The relaxing pace of the road-tripping lifestyle lends itself to leisurely pursuits, but trying to choose the best RVing hobbies can be tricky. Pick the right one and it can enhance your adventures, while the wrong one can clutter your rig and annoy everyone around you.
It’s important to find a campground that accommodates your hobby and even supports it. Some RV parks offer classes in a wide array of skills and pastimes, while others give campers all the space they need to pursue their interests.
But first things first. If you don’t have a portable pursuit yet, here’s what you need to know about picking one for the road.
Finding the best RVing hobby for you starts with a lifestyle review
Hobbies relieve stress and engage our brains. They teach us patience and hone talents that get sidelined during our working days. RV travel is the perfect setting to explore new activities that we never have time to do in our everyday life. Fun examples of RVing hobbies I’ve seen travelers enjoy include:
Fiber arts (knitting, needlework, crocheting)
Drawing and painting
The list of hobbies you can do on the road is endless and is as varied as the people who pursue them. But one thing almost all hobbies seem to have in common is that they take up space. Whether it’s one duffel bag, a storage cabinet or an entire basement area, most hobbies come with gear that steals precious storage space. That’s why choosing RVing hobbies wisely matters if you don’t want to trip over your stuff. As someone who once tried to cram too many hobbies into our RV, I speak from experience.
Before we started full-time RVing in 2007, I had an entire room in our house dedicated to my hobbies. From sewing to scrapbooking, scuba diving to guitar playing, I pursued plenty of extracurricular hobbies that required bulky gear. So when we packed our life into a little 24-foot fifth wheel, the rational side of me knew that I couldn’t take it all—but that didn’t stop the irrational side of me from trying.
For most of our first year on the road, I wished I hadn’t brought along so much hobby gear. My guitar got banged up whenever I needed to retrieve something from the wardrobe. Even my knitting needle collection got in the way. After a while, I ditched my bulkiest hobbies, once I honed in on the kinds of activities that better suited my personality, and my home on wheels. I started with an RV lifestyle assessment.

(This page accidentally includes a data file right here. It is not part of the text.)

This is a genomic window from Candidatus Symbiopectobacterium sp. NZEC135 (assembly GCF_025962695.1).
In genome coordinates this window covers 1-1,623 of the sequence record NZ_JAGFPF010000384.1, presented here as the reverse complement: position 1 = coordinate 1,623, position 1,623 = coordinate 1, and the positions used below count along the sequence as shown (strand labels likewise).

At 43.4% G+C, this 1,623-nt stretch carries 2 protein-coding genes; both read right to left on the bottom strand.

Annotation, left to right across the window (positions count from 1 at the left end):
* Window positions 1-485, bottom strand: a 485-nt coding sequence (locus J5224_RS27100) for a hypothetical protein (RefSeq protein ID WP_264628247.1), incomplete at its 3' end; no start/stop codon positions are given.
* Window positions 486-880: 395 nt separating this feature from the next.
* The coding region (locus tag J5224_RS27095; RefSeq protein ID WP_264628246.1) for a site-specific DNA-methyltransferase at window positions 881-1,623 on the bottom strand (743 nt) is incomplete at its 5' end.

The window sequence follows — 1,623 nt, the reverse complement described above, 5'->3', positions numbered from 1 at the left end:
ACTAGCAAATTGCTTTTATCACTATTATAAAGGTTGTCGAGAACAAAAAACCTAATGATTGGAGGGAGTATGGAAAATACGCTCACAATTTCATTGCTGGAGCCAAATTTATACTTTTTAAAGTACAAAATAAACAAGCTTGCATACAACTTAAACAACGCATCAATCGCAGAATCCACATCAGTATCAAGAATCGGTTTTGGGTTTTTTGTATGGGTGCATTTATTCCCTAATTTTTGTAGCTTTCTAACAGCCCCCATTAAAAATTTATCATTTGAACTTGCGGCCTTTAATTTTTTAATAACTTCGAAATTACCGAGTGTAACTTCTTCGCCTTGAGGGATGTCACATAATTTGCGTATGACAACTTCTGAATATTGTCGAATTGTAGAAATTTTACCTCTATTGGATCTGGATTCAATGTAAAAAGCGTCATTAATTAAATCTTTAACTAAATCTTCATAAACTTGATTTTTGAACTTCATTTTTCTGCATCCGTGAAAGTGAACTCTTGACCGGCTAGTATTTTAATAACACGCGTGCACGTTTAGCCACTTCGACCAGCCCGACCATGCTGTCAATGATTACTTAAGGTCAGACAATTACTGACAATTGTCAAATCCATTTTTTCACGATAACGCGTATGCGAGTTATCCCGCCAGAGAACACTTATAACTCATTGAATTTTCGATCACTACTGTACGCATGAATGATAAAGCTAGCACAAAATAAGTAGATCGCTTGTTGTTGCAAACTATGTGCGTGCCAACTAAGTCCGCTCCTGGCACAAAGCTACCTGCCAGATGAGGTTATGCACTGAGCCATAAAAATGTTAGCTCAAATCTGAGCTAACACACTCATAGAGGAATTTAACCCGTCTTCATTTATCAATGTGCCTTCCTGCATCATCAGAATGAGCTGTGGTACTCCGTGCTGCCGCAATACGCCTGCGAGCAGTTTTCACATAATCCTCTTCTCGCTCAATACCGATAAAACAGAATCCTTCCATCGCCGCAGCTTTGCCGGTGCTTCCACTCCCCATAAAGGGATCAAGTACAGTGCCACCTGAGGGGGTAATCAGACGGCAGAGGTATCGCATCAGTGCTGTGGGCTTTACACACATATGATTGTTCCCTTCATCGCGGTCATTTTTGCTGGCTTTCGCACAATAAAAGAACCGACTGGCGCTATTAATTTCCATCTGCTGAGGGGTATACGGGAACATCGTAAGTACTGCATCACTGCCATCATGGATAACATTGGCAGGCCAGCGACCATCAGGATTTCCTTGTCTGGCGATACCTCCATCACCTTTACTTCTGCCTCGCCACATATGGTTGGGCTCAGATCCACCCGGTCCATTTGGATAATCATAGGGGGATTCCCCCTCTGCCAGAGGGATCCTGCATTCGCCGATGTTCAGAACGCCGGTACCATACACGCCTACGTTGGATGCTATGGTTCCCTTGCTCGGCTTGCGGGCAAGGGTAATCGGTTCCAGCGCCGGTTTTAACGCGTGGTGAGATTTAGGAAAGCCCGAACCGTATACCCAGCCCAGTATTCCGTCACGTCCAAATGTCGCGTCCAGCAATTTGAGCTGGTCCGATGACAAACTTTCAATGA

Do your hobbies match your RV and lifestyle?
Before deciding to take along a hobby, it’s important to know the most limiting factor that impacts your hobby choice. For most RVers, it’s usually the size of the RV’s storage space. For others, it may be travel logistics. In my case, both impact the kinds of hobbies we pursue. For example, my husband and I ditched our scuba diving hobby once we knew our 24-foot RV didn’t have the space to store the gear. We thought we could bring our fins and masks along for snorkeling, but that seemed dumb once we realized we wouldn’t be RVing anywhere near good dive sites.
Is it a noisy hobby?
Some hobbies are so noisy they won’t win you friends in crowded campgrounds. For instance, we have met some RV woodworkers who carry tools of the trade like a miter box, belt sander and circular saw on the road. But the places and times when they practice their craft are limited. As for me, I make metal jewelry, which calls for loud hammering, hand-sawing, and drilling. Like woodworking, it’s not exactly the most ideal hobby to do when staying in RV parks. I always hope my neighbors are hard-of-hearing.
How much does the gear weigh?
Rockhounding is a popular RVer hobby, but when it comes to your RV’s Gross Vehicle Weight Ratio, it can be too much of a good thing. RV weigh station operators tell me they know of motorhome and trailer owners hauling dangerously heavy amounts of rocks on the road—especially when leaving Quartzsite, the rockhounding capital of the country. Every rock adds up, but no matter what kind of hobby you pursue, remember that every pound of gear counts toward the maximum amount of weight your rig can safely carry.
Can you do it all year long?
If you’re a full-time RVer and your favorite outdoor hobby is something that you can only do seasonally, does it make sense to haul that gear along for the entire year? Snow skiing and snowboarding are two great examples. If you only get to use the gear a few weeks total and it takes up precious storage space, why not consider renting that bulky gear instead?